Adam Smith Institute Budget reaction: Osborne fiddles while economy booms

For further comments or to arrange an interview, contact Head of Communications Kate Andrews: kate@adamsmith.org | 07584 778207

Commenting on the 2015 Budget Statement, Deputy Director of the Adam Smith Institute, Sam Bowman, said:

The biggest story in today’s budget was not any of the measures announced but the extraordinary strength of the UK economy.

“Employment is now at the highest level and rate in history and, although productivity growth is still depressingly low, the economy appears to be very healthy overall. Those economists who predicted at the start of this Parliament that spending cuts would lead to mass unemployment should take a lesson from this.

Financial markets have been quiet and government borrowing is extremely cheap, a sign that the government still has the confidence of the markets on long-term deficit reduction. Any doomsayers about the UK’s fiscal position are going against the collective judgment of the people who actually have money on the line.

The best policies were ones we already knew about – raising the personal allowance will leave more money in full-time workers’ pockets, and is a good tax cut for people on low and middle incomes. Most of corporation tax falls on workers’ wages so the cut to that should boost wages, with the remainder coming off investment. Raising the upper-rate threshold and cutting alcohol duty are also both welcome moves.

This budget was filled with fiddly splurges on things like the church roof repair fund, and giving Libor fines to military charities is just bizarre, but thankfully most were triflingly small.

The most depressing big announcement was the ‘Help to Buy ISA’, which will subsidise first-time buyers’ savings pots. This will stoke up demand even more in a housing market that is suffering from insufficient supply. Throwing more money at the demand side will not solve the housing crisis – the country needs planning reform so that it is easier to build on Green Belt land. The only thing this policy will Help to Buy is the election.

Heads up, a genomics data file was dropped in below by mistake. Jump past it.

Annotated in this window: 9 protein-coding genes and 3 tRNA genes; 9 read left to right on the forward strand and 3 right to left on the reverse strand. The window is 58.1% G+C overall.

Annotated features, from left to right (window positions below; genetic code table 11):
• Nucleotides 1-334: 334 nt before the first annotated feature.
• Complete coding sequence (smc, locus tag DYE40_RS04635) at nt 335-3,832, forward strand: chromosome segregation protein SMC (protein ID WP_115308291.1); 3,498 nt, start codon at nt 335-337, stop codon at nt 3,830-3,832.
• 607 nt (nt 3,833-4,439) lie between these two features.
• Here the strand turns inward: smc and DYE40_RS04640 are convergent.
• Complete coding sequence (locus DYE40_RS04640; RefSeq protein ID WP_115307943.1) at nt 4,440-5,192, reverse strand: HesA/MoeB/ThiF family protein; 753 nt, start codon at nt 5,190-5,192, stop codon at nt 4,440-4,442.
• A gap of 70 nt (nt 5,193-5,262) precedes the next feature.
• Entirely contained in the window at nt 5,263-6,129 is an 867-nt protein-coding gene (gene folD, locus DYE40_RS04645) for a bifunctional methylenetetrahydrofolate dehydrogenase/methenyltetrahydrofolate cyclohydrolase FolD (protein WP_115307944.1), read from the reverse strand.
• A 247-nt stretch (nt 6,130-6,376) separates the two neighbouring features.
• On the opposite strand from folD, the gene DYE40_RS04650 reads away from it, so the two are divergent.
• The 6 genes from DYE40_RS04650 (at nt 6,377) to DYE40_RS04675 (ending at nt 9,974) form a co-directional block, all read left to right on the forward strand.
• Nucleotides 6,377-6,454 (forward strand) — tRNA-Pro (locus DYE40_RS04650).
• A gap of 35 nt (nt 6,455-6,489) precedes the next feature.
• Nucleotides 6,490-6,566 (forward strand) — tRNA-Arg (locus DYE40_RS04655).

Overall, this was not the giveaway budget that some had hoped for – or feared. With all of the tiny changes in this, it looks like Osborne is fiddling while the economy booms.

The Adam Smith Institute is an independent free market think tank based in London. It advocates classically liberal public policies to create a richer, freer world.

Dr Eamonn Butler’s letter in The Evening Standard: London inequality stats misleading

Director of the Adam Smith Institute Dr Eamonn Butler wrote a letter published by The Evening Standard,  which highlighted the problems with recent inequality figures that suggest the poorest third of households in London only own one per cent of London’s wealth:

Figures purporting to show that the poorest third of households own only one per cent of London’s wealth [March 13] are utterly misleading. They use a “net wealth” calculation in which the “poorest” have more debt than assets. But these include people such as middle-class new graduates with student debts but otherwise excellent life prospects. London also has a large population of immigrants and young people who naturally have not accumulated as much wealth as those who are older and longer established. Tessa Jowell calling the figures “obscene” reveals a shocking ignorance of their true meaning.

Sam Bowman’s comments on the rise in minimum wage for apprentices features in CityAM

Deputy Director of the Adam Smith Institute Sam Bowman was quoted in City AM on the minimum wage rise for apprenticeships.

And Sam Bowman from the Adam Smith Institute said it could do long- term harm to would-be apprentices. “Raising the minimum wage usually hurts people’s job prospects because it makes them costlier to employ,” he said. “The apprentice National Mini­mum Wage is very low to reflect that training apprentices is costly to employers.”

Read the full article here.